Wednesday, December 6, 2023

World can’t get enough avocados: analysts

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But NZ participation in trade facing headwind.
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World avocado production and trade is galloping along but New Zealand’s participation is faltering under headwinds in orchards and on board reefer ships, Rabobank analysts say.

Under the heading Global Avocado Growth Far From Over, RaboResearch fresh produce analysts say industry growth worldwide in the past decade has been 7% annually, compounded.

Global trade will continue at that pace but the market will become more competitive, driving operators to be not only more efficient but also increasingly sustainable.

The big industry report follows closely behind the 10th World Avocado Congress held in NZ in early April.

Rabobank says Mexico is the largest producer, with 30% of global output, and that Colombia, Peru and Kenya expanded by 11-15% compounded annual rates of growth (cagr) during the past decade.

Much of Mexico’s output goes to the United States, whose own production is no longer within the global top 10.

Mexico exported over 1 million metric tonnes in 2022 from its production of 2.5 million tonnes.

Marketing campaigns by importers and the Hass Avocado Board based in California have helped US consumption grow by 8% cagr. It imported 1.1 million tonnes in 2022.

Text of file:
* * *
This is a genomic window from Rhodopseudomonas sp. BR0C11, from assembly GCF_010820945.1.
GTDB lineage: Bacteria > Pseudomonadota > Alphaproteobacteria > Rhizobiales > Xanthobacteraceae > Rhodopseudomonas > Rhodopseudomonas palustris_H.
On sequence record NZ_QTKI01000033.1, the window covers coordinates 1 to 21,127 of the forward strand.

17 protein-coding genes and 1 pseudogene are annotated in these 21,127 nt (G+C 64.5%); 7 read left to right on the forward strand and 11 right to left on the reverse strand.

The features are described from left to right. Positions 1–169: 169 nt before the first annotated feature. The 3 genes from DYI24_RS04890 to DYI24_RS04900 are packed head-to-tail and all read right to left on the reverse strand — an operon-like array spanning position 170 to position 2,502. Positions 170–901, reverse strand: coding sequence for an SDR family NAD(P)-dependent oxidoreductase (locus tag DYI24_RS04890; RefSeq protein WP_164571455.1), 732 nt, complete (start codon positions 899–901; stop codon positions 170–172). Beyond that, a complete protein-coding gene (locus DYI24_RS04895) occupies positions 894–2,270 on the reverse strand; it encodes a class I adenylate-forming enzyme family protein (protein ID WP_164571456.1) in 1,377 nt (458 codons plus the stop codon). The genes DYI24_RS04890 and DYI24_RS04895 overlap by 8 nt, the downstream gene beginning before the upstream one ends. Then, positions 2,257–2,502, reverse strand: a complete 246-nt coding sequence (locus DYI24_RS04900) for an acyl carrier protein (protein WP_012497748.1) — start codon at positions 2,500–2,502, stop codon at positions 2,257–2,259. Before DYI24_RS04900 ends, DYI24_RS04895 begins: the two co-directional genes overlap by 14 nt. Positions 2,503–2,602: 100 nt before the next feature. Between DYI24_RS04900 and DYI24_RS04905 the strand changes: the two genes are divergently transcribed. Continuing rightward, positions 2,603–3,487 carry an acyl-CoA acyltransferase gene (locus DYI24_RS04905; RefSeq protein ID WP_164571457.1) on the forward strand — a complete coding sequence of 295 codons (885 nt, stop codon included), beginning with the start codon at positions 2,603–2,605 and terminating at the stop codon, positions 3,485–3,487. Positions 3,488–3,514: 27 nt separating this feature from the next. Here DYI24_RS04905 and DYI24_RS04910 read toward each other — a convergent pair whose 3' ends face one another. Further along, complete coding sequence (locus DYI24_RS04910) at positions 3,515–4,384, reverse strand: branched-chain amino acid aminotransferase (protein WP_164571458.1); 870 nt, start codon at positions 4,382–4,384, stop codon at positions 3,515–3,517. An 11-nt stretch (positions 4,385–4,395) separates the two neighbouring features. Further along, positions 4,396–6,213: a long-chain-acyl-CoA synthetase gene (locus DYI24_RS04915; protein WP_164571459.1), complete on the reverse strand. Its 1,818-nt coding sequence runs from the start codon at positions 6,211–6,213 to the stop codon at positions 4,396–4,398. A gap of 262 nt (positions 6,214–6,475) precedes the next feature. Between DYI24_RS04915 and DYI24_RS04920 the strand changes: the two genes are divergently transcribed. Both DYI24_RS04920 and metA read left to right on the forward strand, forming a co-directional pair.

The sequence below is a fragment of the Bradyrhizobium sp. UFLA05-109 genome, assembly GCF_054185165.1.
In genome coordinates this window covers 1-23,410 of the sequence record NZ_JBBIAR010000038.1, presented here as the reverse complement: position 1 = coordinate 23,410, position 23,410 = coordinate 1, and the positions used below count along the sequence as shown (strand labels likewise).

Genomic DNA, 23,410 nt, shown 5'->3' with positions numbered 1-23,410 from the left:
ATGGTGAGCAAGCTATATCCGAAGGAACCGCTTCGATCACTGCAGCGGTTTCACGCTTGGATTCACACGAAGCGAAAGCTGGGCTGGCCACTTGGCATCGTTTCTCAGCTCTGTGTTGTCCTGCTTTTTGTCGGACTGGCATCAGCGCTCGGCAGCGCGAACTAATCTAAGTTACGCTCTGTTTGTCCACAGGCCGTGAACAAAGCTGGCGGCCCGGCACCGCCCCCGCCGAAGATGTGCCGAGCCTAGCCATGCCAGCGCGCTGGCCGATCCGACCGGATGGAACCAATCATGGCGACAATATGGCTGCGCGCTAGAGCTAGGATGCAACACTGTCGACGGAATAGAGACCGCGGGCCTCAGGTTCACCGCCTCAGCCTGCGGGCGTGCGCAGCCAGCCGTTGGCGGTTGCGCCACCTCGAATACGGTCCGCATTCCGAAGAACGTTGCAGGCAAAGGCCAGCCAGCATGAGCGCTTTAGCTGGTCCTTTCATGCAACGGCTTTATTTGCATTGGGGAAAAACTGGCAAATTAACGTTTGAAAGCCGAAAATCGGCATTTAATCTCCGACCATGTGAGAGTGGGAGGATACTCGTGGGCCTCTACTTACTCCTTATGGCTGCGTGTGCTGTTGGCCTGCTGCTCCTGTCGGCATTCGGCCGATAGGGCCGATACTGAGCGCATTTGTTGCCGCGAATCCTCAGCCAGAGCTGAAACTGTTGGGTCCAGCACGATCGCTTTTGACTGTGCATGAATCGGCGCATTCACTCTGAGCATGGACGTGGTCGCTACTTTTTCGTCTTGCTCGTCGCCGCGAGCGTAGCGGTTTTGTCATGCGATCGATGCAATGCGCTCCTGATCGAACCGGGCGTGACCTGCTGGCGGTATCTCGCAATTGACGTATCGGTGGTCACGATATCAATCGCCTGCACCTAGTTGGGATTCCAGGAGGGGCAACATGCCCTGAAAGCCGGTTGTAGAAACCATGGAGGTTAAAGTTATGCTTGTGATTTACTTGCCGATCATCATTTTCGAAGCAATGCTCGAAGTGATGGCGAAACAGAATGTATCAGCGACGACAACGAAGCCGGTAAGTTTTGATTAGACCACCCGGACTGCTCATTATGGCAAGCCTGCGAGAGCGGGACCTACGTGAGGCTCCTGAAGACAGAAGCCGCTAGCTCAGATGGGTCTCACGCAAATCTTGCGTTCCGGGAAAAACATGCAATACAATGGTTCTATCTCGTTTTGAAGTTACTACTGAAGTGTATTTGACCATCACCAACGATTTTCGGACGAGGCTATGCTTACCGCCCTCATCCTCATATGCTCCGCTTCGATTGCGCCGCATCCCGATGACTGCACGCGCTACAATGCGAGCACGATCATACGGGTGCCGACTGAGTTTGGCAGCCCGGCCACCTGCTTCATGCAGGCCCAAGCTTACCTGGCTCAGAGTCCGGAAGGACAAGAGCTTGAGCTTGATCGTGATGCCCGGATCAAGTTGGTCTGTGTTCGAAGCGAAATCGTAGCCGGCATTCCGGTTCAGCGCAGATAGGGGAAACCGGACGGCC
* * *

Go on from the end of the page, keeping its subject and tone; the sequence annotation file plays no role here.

Producers such as Peru, Spain and Kenya export mainly to Europe, where the biggest importing countries are the Netherlands, France and Spain.

According to the report, the global commercial market value of fresh avocados is estimated to be around $US18 billion ($28bn) in 2022.

“We believe there is room for significant growth in several markets around the world, as per capita consumption is highly variable,” the report says.

Mexico leads with a global record of about 9kg of fresh avocados per person per year, followed by Chile with almost 8kg. 

Australia and the US complete the list of countries with over 4kg per capita.

In NZ, export volume dropped 20% in 2022, due to sufficient supply in Australia, reduced demand in Asia and lower fruit yields.

The 2023 season is muted by La Niña wet weather events, poor pollination and higher-than-normal rejection.

Rabobank associate analyst Pia Piggott said a bumper harvest is expected in 2024 and the production growth projections mean that rebuilding market share in Asia will be a priority.

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